Finn tops eventful qualifying session in Istanbul
If you were Michael Schumacher or Jacques Villeneuve in Turkey Saturday afternoon, or even Jenson Button or Takuma Sato, the redness in your face would not have been due to an ambient temperature close to 30 degrees Celsius but to mistakes which saw them all qualifying way below their real potential for Sunday's Grand Prix.
Maintaining the trend of practice, qualifying was a gripping session in which track conditions caught out those who strayed the wrong side of the thin line between caution and commitment.
Through it all, Kimi Raikkonen put in a flawless performance for McLaren to annex a comfortable pole position in 1m 26.797s, easing aside the Renaults of Giancarlo Fisichella and Fernando Alonso. The Spaniard went out before the Italian, and conditions were improving all the time as the track picked up grip again after being reasonable in the morning. Alonso lapped in 1m 27.s, a time that Fisichella just beat subsequently with 1m 27.8;9s, despite encountering a slowing Rubens Barrichello in the final sector. These were critical performances by the Renault drivers, given the need to contain the McLaren challenge as much as possible. And given that fourth man out Juan Pablo Montoya had set the fastest time of 1m 27.8;2s until Alonso did his run.
Button should have featured in this fight, but having set the fastest first sector time the Englishman fell foul of the myriad bumps on this new circuit. Earlier team mate Takuma Sato had done something similar in Turn Eight, but even though Button was more circumspect there he too got caught out. He controlled the snap oversteer, but then entered Turn 1 on the wrong line and compounded the error. In the wobble of a BAR the chance of a front row position disappeared, and his eventual 1m 8;.68;s left him a bitterly frustrated 18;th, a place ahead of Sato whose own spoiled lap stopped the clocks in 1m 8;.17s. Within BAR, heads slipped into hands.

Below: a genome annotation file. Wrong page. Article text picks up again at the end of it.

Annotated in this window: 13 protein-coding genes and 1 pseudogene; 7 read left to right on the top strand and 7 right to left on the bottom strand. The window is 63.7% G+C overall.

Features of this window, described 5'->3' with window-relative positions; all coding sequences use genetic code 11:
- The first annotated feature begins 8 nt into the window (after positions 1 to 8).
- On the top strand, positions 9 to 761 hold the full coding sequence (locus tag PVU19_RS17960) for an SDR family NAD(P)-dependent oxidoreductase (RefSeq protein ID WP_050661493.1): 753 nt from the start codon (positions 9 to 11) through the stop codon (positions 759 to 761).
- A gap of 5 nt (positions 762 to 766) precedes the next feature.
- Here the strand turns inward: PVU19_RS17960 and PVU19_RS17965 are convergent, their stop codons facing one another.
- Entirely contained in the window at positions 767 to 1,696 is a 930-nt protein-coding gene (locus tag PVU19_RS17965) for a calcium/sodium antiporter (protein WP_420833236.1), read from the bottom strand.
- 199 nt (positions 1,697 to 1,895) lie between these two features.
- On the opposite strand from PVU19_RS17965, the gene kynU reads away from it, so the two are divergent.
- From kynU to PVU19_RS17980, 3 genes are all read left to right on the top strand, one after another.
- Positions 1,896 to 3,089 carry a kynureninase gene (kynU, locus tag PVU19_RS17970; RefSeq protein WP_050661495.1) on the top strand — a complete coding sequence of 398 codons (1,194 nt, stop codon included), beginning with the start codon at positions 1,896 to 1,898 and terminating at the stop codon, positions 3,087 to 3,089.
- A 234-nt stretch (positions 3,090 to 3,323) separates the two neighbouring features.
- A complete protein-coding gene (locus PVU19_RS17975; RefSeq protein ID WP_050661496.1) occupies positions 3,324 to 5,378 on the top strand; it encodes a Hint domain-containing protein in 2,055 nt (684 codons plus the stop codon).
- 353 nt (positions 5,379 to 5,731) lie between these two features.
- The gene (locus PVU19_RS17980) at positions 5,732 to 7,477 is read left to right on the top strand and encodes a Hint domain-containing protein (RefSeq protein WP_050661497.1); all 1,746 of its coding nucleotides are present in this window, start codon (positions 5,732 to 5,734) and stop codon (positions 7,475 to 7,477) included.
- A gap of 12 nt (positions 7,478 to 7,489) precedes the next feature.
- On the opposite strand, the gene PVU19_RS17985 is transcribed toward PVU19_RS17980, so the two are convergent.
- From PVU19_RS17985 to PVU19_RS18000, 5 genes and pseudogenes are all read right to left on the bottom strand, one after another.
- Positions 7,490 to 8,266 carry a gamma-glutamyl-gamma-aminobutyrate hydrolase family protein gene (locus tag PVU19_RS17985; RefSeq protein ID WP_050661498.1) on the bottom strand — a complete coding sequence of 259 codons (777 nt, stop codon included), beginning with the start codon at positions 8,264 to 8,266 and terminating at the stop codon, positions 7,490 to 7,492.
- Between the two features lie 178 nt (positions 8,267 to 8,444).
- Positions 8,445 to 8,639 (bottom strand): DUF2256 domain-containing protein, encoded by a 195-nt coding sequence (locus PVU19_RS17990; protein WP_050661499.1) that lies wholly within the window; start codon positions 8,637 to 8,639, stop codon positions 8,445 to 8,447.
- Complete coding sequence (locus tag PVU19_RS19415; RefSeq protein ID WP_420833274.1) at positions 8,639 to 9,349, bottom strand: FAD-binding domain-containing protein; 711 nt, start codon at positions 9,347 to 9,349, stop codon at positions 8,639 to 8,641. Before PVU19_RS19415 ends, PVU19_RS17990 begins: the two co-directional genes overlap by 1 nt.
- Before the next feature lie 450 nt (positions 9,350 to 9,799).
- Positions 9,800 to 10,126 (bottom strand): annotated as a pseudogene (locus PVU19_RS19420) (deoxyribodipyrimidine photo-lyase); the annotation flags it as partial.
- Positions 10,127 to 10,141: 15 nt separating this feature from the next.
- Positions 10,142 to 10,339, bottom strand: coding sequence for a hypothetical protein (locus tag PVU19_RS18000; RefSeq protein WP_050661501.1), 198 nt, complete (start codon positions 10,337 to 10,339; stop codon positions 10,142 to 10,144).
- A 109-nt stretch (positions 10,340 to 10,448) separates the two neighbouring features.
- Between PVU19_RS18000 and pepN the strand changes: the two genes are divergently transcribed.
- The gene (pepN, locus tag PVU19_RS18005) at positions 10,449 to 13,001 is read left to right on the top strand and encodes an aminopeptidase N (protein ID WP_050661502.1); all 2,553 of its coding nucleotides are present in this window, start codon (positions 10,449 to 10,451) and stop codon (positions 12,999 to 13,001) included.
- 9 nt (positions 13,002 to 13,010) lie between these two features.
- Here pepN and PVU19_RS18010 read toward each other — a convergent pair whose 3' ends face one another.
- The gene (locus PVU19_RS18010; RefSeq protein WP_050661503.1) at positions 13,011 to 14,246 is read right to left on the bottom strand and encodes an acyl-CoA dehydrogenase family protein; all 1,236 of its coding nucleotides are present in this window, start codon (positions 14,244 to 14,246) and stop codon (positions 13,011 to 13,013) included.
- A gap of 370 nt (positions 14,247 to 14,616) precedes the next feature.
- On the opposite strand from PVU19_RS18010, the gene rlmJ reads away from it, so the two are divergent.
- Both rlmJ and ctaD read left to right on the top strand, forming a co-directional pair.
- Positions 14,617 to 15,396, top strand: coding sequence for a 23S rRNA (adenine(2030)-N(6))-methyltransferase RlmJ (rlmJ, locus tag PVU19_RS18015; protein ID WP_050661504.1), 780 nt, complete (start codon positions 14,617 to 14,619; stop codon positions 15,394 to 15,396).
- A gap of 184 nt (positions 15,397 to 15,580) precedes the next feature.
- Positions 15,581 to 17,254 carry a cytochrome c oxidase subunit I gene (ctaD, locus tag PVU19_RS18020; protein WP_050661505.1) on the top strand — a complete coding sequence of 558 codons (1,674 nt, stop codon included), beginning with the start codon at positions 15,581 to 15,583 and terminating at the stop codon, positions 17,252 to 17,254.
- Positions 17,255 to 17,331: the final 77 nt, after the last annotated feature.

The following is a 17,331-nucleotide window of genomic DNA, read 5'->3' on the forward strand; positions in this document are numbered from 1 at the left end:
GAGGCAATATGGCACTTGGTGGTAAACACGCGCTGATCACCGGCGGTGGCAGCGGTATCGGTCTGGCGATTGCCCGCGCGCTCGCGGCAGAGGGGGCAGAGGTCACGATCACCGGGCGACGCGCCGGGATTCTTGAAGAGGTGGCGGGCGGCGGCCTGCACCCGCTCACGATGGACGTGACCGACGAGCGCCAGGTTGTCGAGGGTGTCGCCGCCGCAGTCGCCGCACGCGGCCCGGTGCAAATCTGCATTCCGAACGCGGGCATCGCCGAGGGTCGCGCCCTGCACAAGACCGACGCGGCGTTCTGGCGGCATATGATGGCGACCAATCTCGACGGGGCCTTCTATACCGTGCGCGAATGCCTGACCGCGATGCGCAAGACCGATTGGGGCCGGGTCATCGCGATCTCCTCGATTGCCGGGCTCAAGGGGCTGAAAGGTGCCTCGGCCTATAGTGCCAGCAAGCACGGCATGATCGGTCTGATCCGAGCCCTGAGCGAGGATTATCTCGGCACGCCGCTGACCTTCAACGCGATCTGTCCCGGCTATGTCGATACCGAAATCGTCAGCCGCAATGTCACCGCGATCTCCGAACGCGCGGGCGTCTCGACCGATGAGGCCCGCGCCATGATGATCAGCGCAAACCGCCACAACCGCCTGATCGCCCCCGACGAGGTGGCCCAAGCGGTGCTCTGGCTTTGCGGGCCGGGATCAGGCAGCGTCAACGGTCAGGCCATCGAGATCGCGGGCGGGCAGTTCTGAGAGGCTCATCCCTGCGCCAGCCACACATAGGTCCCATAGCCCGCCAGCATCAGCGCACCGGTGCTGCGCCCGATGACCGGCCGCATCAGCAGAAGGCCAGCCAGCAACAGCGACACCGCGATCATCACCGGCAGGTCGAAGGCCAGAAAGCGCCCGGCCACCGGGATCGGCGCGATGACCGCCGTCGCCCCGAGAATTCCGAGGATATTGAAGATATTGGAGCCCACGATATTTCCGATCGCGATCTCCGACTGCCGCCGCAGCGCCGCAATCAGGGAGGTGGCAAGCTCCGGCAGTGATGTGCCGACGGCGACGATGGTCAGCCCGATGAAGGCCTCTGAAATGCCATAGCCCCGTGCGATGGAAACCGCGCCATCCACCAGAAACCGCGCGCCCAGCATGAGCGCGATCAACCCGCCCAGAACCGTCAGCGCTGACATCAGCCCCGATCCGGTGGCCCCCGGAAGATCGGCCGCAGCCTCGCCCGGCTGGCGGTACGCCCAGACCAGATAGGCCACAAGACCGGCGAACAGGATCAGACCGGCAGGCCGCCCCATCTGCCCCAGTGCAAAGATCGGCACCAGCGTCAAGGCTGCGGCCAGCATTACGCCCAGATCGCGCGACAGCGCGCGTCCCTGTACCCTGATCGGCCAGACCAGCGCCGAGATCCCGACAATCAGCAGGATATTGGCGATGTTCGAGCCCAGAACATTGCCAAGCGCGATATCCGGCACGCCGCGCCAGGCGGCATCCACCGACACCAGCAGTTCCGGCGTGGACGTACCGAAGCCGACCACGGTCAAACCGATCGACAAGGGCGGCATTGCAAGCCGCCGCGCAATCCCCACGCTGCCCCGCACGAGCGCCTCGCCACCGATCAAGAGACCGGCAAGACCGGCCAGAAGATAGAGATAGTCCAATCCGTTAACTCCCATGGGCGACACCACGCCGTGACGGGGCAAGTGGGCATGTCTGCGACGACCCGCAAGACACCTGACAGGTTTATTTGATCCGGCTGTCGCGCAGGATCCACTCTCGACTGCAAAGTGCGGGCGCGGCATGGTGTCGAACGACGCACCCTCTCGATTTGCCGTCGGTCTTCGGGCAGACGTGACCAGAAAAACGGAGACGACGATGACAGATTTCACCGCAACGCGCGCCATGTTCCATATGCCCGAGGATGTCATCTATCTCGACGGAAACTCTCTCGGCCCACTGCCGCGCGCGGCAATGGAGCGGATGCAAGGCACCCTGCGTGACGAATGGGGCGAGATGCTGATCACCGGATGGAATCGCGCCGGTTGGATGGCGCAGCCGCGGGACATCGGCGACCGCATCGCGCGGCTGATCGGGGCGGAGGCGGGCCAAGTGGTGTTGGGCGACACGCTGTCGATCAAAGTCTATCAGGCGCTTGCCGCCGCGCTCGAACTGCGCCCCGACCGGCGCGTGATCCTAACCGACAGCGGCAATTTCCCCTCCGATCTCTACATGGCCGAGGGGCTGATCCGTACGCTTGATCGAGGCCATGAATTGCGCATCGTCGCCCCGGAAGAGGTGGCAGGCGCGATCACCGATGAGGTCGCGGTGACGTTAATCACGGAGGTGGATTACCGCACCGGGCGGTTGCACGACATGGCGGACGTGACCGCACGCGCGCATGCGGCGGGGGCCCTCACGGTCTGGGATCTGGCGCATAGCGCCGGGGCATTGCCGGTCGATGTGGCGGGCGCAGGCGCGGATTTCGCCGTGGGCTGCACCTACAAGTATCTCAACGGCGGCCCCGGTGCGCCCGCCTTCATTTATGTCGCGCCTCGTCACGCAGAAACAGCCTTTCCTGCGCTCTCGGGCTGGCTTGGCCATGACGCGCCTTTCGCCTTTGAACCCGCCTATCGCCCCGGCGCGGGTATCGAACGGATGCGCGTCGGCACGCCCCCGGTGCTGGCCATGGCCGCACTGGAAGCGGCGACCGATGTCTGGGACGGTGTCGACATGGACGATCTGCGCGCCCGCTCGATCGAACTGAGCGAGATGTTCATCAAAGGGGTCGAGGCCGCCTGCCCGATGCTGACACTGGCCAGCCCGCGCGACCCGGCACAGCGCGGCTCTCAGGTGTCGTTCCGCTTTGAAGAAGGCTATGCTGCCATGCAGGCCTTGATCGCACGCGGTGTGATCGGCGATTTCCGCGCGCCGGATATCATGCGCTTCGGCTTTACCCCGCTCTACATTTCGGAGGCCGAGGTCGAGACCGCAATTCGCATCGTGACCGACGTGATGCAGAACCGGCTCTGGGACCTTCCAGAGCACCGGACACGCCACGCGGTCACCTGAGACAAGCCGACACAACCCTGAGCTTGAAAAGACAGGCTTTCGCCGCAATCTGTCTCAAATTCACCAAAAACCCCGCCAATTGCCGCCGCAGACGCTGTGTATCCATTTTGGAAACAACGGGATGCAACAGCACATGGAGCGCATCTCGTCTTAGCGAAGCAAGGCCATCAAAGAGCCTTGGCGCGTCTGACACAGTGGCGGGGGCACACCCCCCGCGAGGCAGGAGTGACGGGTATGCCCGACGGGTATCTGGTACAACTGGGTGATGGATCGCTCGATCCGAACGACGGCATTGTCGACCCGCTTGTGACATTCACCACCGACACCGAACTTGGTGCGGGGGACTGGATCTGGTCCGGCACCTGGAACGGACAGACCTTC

Thus the conditions favoured Toyota, thanks to their strong third and fourth place finishes in Hungary. Jarno Trulli did a better job than Ralf Schumacher, who missed an apex at Turn 9. The Italian was fifth on 1m 27.1s, the German ninth on 1m 28.94s.
Between them, the Williams duo and Felipe Massa inserted themselves into the gap. Nick Heidfeld was the faster of the Anglo-German team92;s runners but not by much, lapping in 1m 27.929s to Mark Webber92;s 1m 27.944s. Massa made no mistakes on his way to 1m 28.419s for Sauber, which bodes well for his future at Ferrari.
In 1th spot, Christian Klien was the second man out and shaded Red Bull team mate David Coulthard92;s 1m 29.764s with 1m 28.968;s, which would leave them ahead of Button and Sato. Barrichello then pushed between the Austrian and the Scot after lapping his Ferrari in 1m 29.8;69s. Next came Tiago Monteiro who had a relatively undramatic lap of 1m 8;.71s. The final man with a time was Christijan Albers, who pushed his Minardi round in 1m 8;2.186s.
The rest had tales of misfortune to tell. Despite struggling for grip Michael Schumacher made it neatly through Turn 8 where the Ferrari was particularly having difficulty this morning, but then dropped it going into Turn 9. Result, P17. Behind him came Villeneuve, who was out when the track was at its worst, but pushed a little too hard in Turn 8 after surprising himself with his speed in the first sector. No lap time for him, either, after he was forced to abandon his stalled Sauber. Narain Karthikeyan92;s unhappy day continued. After two engine changes this morning he managed his out lap but pitted at the end of it as planned having just checked out the third unit. Robert Doornbos had brake problems, and his Minardi came to a smoking, flaming halt in the pit entry.
The final grid may yet change, however. After getting in Webber92;s way on his in lap, Sato is due before the stewards later this afternoon and may get put to the back. Apparently he was thumbing open the transmit button on his radio, so the team could not warn him to move off the fast line.